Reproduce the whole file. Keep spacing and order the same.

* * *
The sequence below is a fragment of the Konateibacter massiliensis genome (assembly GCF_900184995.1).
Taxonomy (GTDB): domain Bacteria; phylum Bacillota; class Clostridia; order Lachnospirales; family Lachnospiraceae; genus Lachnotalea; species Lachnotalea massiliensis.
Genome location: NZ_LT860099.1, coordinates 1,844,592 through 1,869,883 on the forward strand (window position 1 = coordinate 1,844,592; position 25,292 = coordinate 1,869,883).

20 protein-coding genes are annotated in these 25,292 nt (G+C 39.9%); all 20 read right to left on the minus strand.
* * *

The sequence below is a fragment of the Konateibacter massiliensis genome (assembly GCF_900184995.1).
Taxonomy (GTDB): domain Bacteria; phylum Bacillota; class Clostridia; order Lachnospirales; family Lachnospiraceae; genus Lachnotalea; species Lachnotalea massiliensis.
Genome location: NZ_LT860099.1, coordinates 1,844,592 through 1,869,883 on the forward strand (window position 1 = coordinate 1,844,592; position 25,292 = coordinate 1,869,883).

20 protein-coding genes are annotated in these 25,292 nt (G+C 39.9%); all 20 read right to left on the minus strand.